One of the central questions that Ringgenberg asks is why all this theorizing on art led, in the end, to nothing. Despite much interest, no artistic movement resulted. The only painters to attempt to implement Traditionalist conceptions of art in painting (as opposed to in art history) were Albert Gleizes, who soon abandoned the attempt, and Schuon, whose paintings were hardly "traditional." Ringgenberg suggests a number of answers to this question, which may (again) be relevant to assessing the record of Traditionalism as a whole, not just in relation to theories on art. One of his answers is that Traditionalist theories were over-theoretical, taking too little account of variety and reality, emphasizing what a symbol should mean so much that there was no space for consideration of what it actually did mean to those who created it. Another answer is that great art has to have some sort of dialectical relationship with the society in which it is produced, which Traditionalist art could not, since Traditionalism condemned and then tried to ignore contemporary society. Traditionalism also did not provide enough room for development, he believes: “founded on the axiom of a universalist metaphysics, by definition unchangeable and beyond time, this intellectual perspective did not permit fundamental questioning, and contented itself with repeating, in different terms, ... the opinions and options articulated by its founders.”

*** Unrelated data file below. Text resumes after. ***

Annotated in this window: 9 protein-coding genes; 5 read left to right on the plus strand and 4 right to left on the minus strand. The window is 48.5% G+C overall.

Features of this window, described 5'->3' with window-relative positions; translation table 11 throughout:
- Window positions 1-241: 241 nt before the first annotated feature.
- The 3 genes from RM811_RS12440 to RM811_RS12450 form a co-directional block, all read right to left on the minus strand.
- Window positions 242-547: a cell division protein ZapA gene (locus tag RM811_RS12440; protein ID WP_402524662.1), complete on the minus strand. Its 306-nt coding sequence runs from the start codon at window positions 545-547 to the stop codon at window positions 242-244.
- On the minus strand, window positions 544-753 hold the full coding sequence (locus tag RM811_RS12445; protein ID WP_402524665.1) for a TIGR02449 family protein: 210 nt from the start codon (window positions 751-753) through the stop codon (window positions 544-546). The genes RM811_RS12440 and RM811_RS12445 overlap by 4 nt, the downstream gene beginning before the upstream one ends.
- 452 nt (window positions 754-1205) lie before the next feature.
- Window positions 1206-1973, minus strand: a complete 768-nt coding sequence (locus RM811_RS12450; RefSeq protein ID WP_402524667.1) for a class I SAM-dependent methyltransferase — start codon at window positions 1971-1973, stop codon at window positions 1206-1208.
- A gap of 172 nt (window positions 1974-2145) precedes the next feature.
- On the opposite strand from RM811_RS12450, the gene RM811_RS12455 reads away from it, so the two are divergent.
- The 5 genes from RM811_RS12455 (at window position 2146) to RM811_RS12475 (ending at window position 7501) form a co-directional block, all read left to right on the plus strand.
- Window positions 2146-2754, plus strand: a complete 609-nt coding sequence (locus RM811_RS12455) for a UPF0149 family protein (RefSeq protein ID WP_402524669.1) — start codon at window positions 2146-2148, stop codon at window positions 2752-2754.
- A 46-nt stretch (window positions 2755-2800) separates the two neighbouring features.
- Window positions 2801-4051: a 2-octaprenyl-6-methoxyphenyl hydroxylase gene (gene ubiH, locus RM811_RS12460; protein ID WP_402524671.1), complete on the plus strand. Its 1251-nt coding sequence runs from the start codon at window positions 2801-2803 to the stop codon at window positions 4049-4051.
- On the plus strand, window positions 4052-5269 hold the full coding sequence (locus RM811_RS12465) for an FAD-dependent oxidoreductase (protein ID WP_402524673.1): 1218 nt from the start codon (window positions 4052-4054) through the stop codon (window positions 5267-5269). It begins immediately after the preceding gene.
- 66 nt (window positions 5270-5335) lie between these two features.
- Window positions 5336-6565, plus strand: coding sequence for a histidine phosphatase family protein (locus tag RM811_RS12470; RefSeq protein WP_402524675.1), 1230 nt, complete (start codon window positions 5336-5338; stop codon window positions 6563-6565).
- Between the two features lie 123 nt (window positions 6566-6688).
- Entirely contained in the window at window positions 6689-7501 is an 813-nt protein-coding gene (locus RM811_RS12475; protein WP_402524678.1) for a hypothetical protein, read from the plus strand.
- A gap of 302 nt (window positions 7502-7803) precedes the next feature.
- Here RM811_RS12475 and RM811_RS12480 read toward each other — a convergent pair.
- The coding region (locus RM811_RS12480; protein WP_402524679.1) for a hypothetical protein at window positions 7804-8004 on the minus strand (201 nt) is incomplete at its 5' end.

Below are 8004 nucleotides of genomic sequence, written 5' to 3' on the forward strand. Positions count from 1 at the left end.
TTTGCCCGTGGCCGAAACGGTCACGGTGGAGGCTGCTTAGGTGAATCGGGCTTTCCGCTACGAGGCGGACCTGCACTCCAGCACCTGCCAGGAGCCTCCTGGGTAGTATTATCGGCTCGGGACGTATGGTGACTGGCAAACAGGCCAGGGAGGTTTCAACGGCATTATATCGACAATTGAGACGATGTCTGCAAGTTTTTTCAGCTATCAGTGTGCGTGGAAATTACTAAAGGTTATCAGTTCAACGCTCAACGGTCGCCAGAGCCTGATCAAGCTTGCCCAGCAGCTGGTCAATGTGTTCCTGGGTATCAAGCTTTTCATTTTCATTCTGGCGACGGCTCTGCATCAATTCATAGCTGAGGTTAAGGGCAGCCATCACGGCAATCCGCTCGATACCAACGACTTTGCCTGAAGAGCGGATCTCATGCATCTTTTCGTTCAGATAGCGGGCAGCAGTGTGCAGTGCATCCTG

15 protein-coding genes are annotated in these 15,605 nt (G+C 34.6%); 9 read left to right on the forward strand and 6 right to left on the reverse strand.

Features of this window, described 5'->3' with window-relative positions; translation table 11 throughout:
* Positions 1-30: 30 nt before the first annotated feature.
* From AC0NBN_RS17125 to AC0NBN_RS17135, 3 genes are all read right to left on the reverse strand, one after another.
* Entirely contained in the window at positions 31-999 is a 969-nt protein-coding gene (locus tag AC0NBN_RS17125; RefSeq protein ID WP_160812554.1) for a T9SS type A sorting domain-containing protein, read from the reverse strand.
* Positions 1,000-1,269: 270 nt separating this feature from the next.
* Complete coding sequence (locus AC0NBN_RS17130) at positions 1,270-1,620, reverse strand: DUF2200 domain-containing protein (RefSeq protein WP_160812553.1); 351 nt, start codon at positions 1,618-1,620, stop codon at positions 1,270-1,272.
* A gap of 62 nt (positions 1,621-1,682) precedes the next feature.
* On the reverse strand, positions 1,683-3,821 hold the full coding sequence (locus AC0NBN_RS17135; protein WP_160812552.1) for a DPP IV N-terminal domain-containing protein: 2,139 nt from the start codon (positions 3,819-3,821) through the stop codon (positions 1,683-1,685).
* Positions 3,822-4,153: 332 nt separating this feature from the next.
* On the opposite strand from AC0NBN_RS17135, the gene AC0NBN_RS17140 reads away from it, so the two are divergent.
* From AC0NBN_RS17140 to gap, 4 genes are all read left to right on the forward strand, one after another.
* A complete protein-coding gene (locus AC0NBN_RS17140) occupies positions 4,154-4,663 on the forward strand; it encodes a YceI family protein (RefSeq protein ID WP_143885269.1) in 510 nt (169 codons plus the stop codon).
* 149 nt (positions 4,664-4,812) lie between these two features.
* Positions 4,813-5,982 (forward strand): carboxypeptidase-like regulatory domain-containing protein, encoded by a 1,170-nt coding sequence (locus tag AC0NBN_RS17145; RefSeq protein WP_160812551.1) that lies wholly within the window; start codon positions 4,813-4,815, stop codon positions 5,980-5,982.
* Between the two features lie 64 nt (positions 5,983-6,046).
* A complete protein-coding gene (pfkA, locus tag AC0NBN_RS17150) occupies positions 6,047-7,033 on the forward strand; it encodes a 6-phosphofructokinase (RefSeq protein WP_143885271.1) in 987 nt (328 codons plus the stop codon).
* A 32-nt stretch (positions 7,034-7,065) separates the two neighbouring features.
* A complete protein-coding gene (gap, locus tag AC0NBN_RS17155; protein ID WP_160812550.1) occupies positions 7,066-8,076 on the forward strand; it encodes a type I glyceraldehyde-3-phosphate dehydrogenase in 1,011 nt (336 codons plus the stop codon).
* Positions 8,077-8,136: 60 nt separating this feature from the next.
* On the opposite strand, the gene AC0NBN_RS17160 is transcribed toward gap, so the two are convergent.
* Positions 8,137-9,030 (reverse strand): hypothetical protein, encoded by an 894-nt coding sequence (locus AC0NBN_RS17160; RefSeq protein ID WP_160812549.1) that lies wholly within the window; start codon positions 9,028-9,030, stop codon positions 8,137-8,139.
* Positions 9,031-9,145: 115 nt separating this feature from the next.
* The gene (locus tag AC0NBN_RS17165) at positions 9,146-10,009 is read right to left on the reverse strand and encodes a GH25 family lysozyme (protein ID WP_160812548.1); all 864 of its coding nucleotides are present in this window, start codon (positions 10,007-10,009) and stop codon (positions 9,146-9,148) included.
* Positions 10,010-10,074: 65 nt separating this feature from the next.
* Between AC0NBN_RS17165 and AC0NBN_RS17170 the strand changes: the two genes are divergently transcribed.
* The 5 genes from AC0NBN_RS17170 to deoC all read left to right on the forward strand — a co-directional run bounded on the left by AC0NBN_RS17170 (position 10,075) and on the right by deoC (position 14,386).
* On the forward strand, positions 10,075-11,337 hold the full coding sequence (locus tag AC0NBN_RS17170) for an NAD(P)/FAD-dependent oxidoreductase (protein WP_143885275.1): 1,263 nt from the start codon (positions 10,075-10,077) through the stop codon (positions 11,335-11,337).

Ringgenberg’s conclusion on Coomaraswamy is crushing, and not without basis, and deserves to be quoted in full:

Lui qui insistait sur l’impersonnalité des artisans, des sages et des philosophes « traditionnels », qui se refusait à toute donnée autobiographique au nom d’une vérité qui dépasse les individus ; lui qui entendait faire parler les textes pour dissimuler sa subjectivité et déployer des trésors d’érudition pour cacher sa démarche herméneutique, qui défendait un universalisme pour échapper à tout particularisme religieux et toute subjectivité confessionnelle, il n’a pas eu conscience que cette volonté d’effacement et cette aspiration au « supra-individuel » révélait, en creux, comme chez Guénon, une personnalité qui a élaboré son image de l’universalisme et dressé son propre miroir (p. 370).